But what Suhrawardy said about these charges? For him the blame was on Hindus. He said that “he himself had worked his best to establish food kitchens and wanted to punish the black marketeers and hoarders-mainly Hindus”, he was careful to point out with confiscation of their produce. He also said that he went to Delhi many a times for the supply of rice “but found that Hindus did not want to send rice to a region they saw as largely Muslim.” These are quite outlandish claims considering the fact that Hindus and Muslims were equally getting affected by the famine and the final decision was in the hands of the British who by no means were anti-Muslim. Lord Wavell who levels serious charges against Suhrawardy was not by a long shot, prejudiced against the Muslims. In fact, during Second World War, in his role as Commander -in- chief Middle East, he had very favourable views for the Arab nationalism. So, Suhrawardy’s defence seems quite weak.
Fazlul Huq, previous Premier of the provincial government of Bengal also said that denial policy of the British had caused the crisis but, Suhrawardy disagreed and “reiterated that there was no shortage of rice in Bengal…The following day the Civil supplies department seized large stocks of rice in Narayangunge, Dinajpur, Bankura, Pabna and Barisal .” The reason given was that the merchants breached the “Food Grains Control Order…having not properly declared their stocks. The public was shaken.” Fazlul Huq quipped that “each time Mr.Suhrawardy made a statement food prices went up.”
In fact when Suhrawardy became the Premier of Bengal in 1946, the sentiments among the Hindus of Bengal were expressed in words of a Bengali who “reported to the Congress High Command as – it is very painful to find the same person who is responsible for taking lives of about four million persons of Bengal in 1943 has again been seen as the Premier of Bengal.” The crisis that had genesis in the bad harvests and the wartime panicked knee jerk reaction of the British was inflamed by the personal misdeeds of Suhrawardy and utter incompetence of Nazimuddin.
Shyama Prasad Mukherjee, a strong leader of the Hindu Mahasabha vehemently criticised Suhrawardy for his misdeeds as the Minister of Civil Supplies. He was “condemned not only for the bungling of the famine relief arrangements, but also for the blatant partiality and disregard for norms of spending public money that he showed in respect of a known Muslim League benefactor called Ispahani.”
This Ispahani played a very important role through which the corruption of the famine supplies was conducted. Born in a rich Bengali Muslim family which owned the M.M.Ispahani Ltd., Mirza Abol Hassan Ispahani, was a Pakistani legislator and diplomat.
The company is a big Bangladeshi conglomerate even today, headquartered in Chittagong. Ispahani held various important positions as a Muslim League member and benefactor. He was also very close to M.A.Jinnah. Infact, a book was even published in 1976 titled “M.A.Jinnah and Ispahani correspondence 1936-48” which showed how he used to apprise Jinnah about the situation in Bengal and keep Bengal Muslim population sympathetic to the cause of Pakistan.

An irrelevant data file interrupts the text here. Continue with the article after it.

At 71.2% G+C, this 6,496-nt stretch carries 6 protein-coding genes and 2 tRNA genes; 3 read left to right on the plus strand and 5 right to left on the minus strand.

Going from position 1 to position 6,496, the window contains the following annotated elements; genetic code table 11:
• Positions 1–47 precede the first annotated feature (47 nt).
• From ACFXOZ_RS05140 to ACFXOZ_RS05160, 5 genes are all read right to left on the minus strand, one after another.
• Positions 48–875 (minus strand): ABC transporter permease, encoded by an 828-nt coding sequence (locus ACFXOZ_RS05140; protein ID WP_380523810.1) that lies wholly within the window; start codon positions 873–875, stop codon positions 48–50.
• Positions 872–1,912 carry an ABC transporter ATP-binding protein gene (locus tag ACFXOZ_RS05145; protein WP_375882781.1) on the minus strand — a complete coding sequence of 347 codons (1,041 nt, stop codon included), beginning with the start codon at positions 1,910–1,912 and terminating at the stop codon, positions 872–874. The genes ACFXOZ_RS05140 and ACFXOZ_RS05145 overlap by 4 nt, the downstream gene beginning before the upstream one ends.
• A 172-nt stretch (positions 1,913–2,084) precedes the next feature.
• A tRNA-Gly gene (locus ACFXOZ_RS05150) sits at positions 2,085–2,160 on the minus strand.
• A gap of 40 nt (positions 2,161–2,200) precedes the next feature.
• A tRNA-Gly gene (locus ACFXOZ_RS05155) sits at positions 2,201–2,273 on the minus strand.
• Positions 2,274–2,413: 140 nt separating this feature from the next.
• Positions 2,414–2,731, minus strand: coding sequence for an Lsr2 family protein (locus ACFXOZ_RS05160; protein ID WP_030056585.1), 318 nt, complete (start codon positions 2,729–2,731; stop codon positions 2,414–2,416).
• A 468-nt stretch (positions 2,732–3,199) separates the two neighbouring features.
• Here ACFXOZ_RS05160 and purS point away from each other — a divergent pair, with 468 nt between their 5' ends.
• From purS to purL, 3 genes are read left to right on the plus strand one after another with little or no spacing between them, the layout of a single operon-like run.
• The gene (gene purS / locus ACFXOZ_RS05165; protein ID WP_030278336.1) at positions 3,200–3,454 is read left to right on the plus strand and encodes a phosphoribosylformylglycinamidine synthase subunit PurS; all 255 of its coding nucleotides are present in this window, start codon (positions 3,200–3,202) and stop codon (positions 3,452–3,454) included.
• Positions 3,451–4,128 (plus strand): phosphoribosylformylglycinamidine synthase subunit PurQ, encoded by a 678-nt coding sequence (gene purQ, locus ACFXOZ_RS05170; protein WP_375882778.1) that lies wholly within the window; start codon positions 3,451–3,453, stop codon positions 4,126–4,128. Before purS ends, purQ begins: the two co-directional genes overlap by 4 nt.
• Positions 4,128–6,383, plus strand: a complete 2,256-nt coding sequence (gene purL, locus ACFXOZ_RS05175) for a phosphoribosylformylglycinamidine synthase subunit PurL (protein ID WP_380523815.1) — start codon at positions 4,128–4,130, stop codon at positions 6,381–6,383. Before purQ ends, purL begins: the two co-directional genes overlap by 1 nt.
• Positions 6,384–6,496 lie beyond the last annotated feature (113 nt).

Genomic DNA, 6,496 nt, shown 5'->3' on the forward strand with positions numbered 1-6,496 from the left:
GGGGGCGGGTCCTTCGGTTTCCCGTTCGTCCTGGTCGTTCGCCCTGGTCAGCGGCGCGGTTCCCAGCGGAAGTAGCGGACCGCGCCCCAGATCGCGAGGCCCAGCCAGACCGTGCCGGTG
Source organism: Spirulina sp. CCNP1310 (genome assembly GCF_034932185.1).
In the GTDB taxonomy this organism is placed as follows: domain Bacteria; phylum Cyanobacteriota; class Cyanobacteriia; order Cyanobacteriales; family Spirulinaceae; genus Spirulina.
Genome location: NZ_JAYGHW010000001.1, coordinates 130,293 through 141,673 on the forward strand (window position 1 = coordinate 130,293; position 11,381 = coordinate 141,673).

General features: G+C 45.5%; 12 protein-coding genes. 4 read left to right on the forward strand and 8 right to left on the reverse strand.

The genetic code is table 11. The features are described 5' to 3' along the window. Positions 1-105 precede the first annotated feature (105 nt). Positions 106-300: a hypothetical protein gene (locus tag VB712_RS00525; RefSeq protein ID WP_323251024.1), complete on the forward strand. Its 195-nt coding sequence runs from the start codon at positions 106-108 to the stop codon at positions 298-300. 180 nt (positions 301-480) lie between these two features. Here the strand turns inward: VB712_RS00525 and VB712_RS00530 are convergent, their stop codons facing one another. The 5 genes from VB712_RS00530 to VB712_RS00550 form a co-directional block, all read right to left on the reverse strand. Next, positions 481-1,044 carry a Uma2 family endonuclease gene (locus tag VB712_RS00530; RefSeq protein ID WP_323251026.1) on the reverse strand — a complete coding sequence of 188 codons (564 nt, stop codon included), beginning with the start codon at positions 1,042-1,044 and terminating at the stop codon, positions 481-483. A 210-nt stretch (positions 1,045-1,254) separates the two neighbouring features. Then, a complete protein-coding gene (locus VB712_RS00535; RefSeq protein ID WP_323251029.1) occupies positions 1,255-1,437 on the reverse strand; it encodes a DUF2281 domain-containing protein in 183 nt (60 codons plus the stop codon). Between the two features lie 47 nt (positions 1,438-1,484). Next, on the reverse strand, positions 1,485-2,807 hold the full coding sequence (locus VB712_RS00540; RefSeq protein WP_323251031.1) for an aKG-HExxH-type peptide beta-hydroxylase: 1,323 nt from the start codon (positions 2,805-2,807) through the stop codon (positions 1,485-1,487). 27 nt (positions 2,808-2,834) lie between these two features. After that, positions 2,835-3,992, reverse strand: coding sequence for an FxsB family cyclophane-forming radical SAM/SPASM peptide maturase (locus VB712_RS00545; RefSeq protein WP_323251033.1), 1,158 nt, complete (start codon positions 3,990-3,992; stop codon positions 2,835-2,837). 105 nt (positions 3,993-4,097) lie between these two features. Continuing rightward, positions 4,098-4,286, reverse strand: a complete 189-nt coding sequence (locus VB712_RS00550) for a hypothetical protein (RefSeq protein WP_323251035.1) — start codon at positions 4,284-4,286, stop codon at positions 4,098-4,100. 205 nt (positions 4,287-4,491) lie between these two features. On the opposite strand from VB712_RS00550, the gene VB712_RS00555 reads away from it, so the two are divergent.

Suhrawardy appointed M.M.Ispahani Ltd. As the Sole Purchasing Agent of the Government of Bengal for the purchase of foodgrains from the neighbouring provinces. The company was supposed to distribute them via rations. “Incredible as it may seem today, Suhrawardy did this without any competitive bidding, without negotiations, without negotiations either with Ispahani or any other agent, without taking the assembly into confidence as if he was dishing out some largesse from his personal funds…Government under Suhrawardy’s orders made an advance of Rs.20,000,000 – Twenty Million or Two Crores of Rupees, a huge sum in those days – to the Ispahani without any contract, without a single scrap of paper.” Ispahanis even refused to “pay any security as demanded by the Government of Bengal”. Such arrangement basically looks like an invitation for no holds barred corruption. With Ispahani as one of the main benefactors of the Muslim League “it should not be difficult to imagine where a part of money went and why Suhrawardy did what he did.”
Dr. Mukherjee also criticized the Ministry under Suhrawardy for “promulgating the price control of rice without making suitable provisions for supply” which aggravated the misery of the people. Dr. Mukherjee gives further points in support of his claims- “ it appears that the Bengal government has been making a profit of 10 Lakhs of Rupees by selling wheat to the hungry and starving people of Bengal at a rate which is much higher than the rate at which it was purchasing in the Punjab. Why is this profiteering on part of the Bengal government at the cost of millions of Bengal’s starving and dying people?More than 4 and half crores of rupees, not from Suhrawardy’s bank account but from public funds have been paid to the Ispahanis”
As has been rightly said that the Bengal Famine of 1943 was a man-made famine, the intensity of which could had definitely been controlled but for “the apathy of an Amery, the cynicism of a Linlithgow, the vengefulness of a Herbert, sick in mind and body, and the ineptitude and the bumbling of a Suhrawardy.”
References and quoted excerpts:
1.Three Famines: Starvation and Politics, Thomas Keneally.
2. Hungry Bengal, Janam Mukherjee.
3.Bengal Divided, Joya Chatterjee.
4.The Life and Times of Shyama Prasad Mookerjee, Tathagata Roy.
Featured Image: The Wire